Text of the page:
‘Extraordinarily brave’ girl gets multimillion-pound settlement after losing all four limbs | UK News

An “extraordinarily brave” girl who had all four limbs amputated after being mistakenly discharged from hospital has had a multimillion-pound settlement approved by a judge.

Lawyers said the High Court in London approved a settlement of around £39m after the child, who cannot be identified, was taken to Frimley Park Hospital in Surrey with a “red flag” for meningitis and sepsis”.

After being discharged from the hospital and given paracetamol for symptoms including high fever and drowsiness, lawyers say it was not until she was returned to A&E with a rash and fever that she was diagnosed. have a meningococcal infection.

The young girl was transferred to another hospital, where she suffered multiple organ failure and subsequently had both legs amputated above the knee and both arms above the elbows.

She has also undergone several other procedures, including skin grafts, to treat the infection.

Frimley Health NHS Foundation Trust has admitted liability after the family filed a claim against it, arguing the child would have avoided amputation and would not have been so seriously ill with emergency treatment. with antibiotics.

What is a meningococcal infection and what are the symptoms?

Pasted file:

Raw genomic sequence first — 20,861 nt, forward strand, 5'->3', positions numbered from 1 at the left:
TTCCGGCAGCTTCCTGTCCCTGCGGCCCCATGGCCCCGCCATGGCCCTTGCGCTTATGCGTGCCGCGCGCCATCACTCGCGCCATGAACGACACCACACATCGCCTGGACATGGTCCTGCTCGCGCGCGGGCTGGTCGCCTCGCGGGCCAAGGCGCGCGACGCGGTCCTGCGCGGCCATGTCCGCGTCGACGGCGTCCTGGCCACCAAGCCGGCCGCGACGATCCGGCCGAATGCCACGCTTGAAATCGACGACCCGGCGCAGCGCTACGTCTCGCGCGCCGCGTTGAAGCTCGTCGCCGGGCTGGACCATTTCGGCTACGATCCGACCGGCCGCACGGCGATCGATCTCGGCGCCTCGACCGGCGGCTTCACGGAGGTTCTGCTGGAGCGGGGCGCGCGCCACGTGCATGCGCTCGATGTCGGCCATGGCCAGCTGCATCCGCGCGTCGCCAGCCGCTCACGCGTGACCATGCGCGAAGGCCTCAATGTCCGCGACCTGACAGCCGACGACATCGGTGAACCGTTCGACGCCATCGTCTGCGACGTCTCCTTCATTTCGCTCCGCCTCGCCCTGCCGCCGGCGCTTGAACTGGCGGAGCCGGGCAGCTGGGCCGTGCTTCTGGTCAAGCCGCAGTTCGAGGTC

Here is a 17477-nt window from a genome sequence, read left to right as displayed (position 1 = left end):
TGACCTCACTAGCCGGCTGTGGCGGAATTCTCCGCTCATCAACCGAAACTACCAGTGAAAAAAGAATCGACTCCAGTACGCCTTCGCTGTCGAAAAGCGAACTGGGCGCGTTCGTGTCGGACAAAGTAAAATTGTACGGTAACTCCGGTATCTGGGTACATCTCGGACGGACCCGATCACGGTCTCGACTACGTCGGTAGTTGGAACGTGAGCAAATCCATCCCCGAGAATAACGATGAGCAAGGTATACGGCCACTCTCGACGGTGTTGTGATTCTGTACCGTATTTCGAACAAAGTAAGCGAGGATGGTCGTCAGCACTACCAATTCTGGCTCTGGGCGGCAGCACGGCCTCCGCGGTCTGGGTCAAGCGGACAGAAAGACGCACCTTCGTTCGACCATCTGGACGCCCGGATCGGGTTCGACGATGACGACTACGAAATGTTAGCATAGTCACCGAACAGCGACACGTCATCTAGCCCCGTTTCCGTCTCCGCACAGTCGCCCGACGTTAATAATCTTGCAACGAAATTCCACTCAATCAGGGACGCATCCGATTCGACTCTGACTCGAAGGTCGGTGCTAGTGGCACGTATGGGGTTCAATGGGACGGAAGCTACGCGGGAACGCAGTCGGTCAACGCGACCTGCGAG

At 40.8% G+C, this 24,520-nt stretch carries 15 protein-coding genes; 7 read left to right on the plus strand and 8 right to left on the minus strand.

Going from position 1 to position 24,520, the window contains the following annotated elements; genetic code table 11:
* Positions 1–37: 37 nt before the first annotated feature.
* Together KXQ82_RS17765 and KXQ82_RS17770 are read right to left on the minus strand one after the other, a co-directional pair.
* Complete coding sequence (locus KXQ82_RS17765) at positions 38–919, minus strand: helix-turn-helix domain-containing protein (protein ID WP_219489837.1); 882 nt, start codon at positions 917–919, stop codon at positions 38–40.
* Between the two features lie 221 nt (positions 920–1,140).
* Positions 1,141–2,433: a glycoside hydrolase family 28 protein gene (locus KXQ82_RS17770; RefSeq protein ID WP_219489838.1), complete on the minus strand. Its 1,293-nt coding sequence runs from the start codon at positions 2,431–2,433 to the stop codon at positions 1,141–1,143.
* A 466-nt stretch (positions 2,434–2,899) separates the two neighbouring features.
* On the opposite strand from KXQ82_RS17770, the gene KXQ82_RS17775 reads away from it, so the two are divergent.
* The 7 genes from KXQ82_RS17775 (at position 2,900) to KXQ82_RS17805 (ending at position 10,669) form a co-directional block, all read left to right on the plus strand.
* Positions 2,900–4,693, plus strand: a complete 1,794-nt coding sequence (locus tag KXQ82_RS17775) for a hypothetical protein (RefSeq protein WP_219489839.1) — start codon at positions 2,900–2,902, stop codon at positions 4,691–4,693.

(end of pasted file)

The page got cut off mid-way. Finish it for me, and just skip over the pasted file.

According to the NHS, meningococcal sepsis, also known as sepsis, is a type of blood poisoning caused by meningococcal disease.

In some individuals, pathogenic bacteria enter the bloodstream, they multiply and produce toxins.

Babies and young children are at higher risk of meningitis and sepsis because their immune systems are not fully developed.

Symptoms of meningitis may include: severe headache and stiff neck, dislike of bright light and drowsiness, poor reaction or emptiness. Your baby may hold stiff, jerky movements, or feel floppy.

Symptoms of sepsis can include: a rash anywhere on the body that is either not pale or sometimes red, cold hands and feet, fast or irregular breathing.

Judge Caspar Glyn KC “didn’t hesitate” to approve the settlement, which would be paid in one installment and the rest annually for the rest of her life.

The family’s senior attorney, Elizabeth-Anne Gumbel KC, described the incident as “very sad”, who added that the child had significant scars on his body.

Ms Gumbel said: ‘She is an incredibly brave little girl who is trying to do well in school.

In a letter to the child’s parents, Frimley Health NHS Foundation Trust chief executive Neil Dardis apologized and added that her care was “well below the standard (to which she) is entitled to” expected” and she should not have been discharged.

Bradley Martin KC, representing the trust, added: “No amount of money can really make up for (her) injuries.

“She will have access to the care and technology she needs. It’s quite remarkable that despite her injuries she has such potential.”


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